NEW DISCOVERY ZONE PLAYGROUND AT THE GREENBURGH NATURE CENTER: The town, working with our dedicated employees and the board at the Greenburgh Nature Center, opened up a spectacular new playground. Funding for the playground came from non-taxpayer developer escrow funds. The center's new executive director, Margaret Goldberg, has some great ideas that will take the center to the next level! A new nature center opened in Irvington ‒ the O'Hara Nature Center (some spectacular trails).
TOWN CORRECTS OUTDATED ZONING MAPS: There were some outdated zoning maps around town that needed corrections. We corrected them.
MORE THAN 90 VETERANS TAPE THEIR STORIES FOR LIVING HISTORY INITIATIVE: A few years ago Steve Wittenberg of Ardsley and Alan Hochberg of Hartsdale started a new initiative: the living history initiative. They have been interviewing veterans of World War II and the Korean conflict. The goal: to make sure that the stories of our veterans (local heroes) are never forgotten). Over 90 living history interviews have been filmed. The United States Library of Congress will be archiving the stories. New interviews have been conducted weekly during 2012.
NEW BUSINESSES: I am thankful every time a vacant storefront is replaced with a vibrant new business. Captain Lawrence Brewery, H Mart, Acorda and some new restaurants are among the new businesses. Stop & Shop opened a supermarket on 119. Ben's deli is coming soon to Central Avenue.
TOWN LOSES FORTRESS BIBLE APPEAL: The town had fought the placement of a church on Dobbs Ferry Road because of safety concerns. We lost our appeal of a federal court ruling that the town must allow the church to build.
GOVERNOR SIGNS LEGISLATION AUTHORIZING TOWN TO LEASE TENNIS COURTS: In 2012 the town was able to successfully push for state legislation authorizing the town to lease tennis courts to private vendors. More recreation. No cost to the taxpayers. This will be helpful to the town in the years ahead and enable the town to enter into public/private partnerships. We are currently meeting with some possible vendors.
POPHAM ROAD BRIDGE CONSTRUCTION IS ALMOST FINISHED: The Popham Road bridge links Scarsdale to Edgemont. The construction took a few years (this wasn't a town project) and created lots of inconveniences. I am glad that the bridge construction is almost completed! It's a beautiful new bridge that will reduce traffic congestion for motorists driving to Scarsdale from Ardsley Road.
TARRYTOWN NAMED BY FORBES AS ONE OF PRETTIEST TOWNS IN AMERICA: We are proud that this village is located within the town.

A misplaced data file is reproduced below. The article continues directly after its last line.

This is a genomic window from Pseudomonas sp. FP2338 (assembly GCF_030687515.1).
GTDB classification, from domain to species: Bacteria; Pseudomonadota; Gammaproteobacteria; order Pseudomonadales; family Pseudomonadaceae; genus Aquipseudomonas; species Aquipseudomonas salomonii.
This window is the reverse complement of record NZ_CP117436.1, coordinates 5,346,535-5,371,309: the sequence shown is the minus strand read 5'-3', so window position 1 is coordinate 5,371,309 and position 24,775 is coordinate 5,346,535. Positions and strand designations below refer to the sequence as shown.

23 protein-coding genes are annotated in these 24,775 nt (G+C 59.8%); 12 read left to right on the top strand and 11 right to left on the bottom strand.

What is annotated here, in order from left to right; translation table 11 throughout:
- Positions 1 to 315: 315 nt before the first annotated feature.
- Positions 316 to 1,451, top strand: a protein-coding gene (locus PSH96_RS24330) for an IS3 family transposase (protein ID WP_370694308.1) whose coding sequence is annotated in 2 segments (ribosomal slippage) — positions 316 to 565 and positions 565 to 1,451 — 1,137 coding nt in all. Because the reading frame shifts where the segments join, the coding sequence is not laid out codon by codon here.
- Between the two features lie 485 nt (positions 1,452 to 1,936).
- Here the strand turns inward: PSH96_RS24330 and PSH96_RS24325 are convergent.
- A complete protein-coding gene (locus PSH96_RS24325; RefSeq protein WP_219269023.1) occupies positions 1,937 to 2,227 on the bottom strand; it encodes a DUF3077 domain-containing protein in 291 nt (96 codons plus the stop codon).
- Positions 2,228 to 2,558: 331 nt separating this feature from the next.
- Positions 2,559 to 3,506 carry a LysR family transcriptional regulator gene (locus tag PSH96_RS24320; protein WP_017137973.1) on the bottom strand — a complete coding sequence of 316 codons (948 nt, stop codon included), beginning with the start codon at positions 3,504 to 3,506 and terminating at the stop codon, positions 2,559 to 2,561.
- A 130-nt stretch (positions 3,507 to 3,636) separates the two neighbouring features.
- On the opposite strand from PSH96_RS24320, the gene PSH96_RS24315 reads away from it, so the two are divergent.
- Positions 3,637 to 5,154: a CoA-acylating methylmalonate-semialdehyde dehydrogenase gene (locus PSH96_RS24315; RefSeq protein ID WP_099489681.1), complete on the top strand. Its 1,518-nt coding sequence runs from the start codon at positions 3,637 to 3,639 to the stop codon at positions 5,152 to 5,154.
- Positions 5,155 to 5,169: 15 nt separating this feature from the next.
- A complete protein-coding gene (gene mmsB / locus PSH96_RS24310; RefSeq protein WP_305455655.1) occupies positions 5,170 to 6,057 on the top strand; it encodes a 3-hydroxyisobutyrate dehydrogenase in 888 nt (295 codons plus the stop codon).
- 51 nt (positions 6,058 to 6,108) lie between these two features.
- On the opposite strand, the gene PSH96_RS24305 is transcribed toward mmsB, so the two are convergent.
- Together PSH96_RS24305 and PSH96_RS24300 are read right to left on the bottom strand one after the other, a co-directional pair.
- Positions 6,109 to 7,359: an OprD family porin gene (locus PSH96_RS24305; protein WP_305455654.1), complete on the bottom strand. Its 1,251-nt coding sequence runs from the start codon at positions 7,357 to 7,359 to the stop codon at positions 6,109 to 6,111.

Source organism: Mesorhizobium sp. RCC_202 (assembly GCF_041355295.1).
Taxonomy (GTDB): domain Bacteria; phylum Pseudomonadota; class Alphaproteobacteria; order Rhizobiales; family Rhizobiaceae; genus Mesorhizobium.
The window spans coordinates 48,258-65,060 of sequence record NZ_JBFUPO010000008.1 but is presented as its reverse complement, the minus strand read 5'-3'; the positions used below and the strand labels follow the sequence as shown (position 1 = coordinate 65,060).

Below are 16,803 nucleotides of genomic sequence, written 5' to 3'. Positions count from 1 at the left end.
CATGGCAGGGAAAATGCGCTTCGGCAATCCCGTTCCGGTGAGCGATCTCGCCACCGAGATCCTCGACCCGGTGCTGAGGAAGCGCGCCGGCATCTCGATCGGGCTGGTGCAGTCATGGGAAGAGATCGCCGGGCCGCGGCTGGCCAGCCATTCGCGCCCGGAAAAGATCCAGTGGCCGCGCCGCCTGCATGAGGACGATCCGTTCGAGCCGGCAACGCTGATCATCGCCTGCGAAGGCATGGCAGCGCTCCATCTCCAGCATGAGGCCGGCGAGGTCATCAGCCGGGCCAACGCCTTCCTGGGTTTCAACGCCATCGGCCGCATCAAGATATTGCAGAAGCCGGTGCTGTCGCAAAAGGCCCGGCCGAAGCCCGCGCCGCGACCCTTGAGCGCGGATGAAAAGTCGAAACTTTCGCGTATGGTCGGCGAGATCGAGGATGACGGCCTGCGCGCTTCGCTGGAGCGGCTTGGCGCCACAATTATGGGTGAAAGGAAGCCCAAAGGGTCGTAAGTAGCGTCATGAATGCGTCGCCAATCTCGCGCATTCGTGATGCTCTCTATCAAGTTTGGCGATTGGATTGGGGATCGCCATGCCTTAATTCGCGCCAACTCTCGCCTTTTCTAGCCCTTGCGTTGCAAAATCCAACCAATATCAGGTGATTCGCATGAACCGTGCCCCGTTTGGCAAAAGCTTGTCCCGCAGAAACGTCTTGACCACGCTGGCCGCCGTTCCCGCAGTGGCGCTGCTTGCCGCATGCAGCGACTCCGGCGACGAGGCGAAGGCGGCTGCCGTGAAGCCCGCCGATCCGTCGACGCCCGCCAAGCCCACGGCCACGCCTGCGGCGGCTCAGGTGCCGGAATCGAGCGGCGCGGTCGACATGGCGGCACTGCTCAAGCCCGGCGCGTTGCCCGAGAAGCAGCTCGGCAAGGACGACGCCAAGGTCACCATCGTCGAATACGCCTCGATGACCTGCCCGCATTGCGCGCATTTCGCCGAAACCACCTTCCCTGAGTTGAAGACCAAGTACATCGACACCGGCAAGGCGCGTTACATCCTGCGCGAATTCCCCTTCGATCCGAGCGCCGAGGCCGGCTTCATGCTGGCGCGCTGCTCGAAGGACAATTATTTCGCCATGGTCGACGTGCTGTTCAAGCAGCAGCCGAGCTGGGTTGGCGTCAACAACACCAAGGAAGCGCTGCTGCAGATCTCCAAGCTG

STATE MOVES FORWARD WITH NEW TAPPAN ZEE BRIDGE: I spent some time this year opposing possible toll hikes that could be as high as $14. Seems as if the hikes won't be as high as they were originally projected.
NEW LED LIGHTS: During the past year we tested some LED lights around town. These light poles will save energy and money. We hope to expand the program.
OBJECTED TO HARTSDALE TRAIN STATION HATE ADS: I objected to ethnic/religious hate ad's being placed at the Hartsdale train station. The MTA agreed to my suggestion to post disclaimers.
SPRAINBROOK NURSERY GOING OUT OF BUSINESS: Sprainbrook Nursery is going out of business. We have been meeting with residents and the owners of the property trying to help them come up with a plan to keep the property special.
TOWN GETS LAND FOR $1: We purchased parcel Q from the county (Old Sprain Road) for $1. Land will be kept as open space.
TOWN BOARD AUTHORIZES LAWSUIT SETTLEMENT WITH VALHALLA SCHOOL DISTRICT FOR $1.1 MILLION: The Town Board authorized me to execute a stipulation of settlement with the Valhalla School District for $1.1 million (town to receive the money which had been given to the school district as part of the WESTHELP partnership, which courts and the state comptroller found was invalid).
CUMBERLAND FARMS CAN OPEN CONVENIENCE STORE: A three-year-old application was approved when the Town Board passed legislation authorizing Cumberland Farms to open a convenience store off Old Army Road and Central Avenue. There was an abandoned gas station at the location for a number of years.
NEW ASSISTED LIVING PROPOSED IN GLENVILLE: An assisted-living facility is being proposed in the Glenville woods section of town. Some of the units will be priced at more affordable rents. The board is currently reviewing the application.
The above are just some of the highlights of 2012. Now you know why I'm never bored with the job. It's always interesting. And there is a variety of issues that are addressed each year. Have a happy New Year. Looking forward to hearing from you next year!
Paul Feiner is the town supervisor of Greenburgh.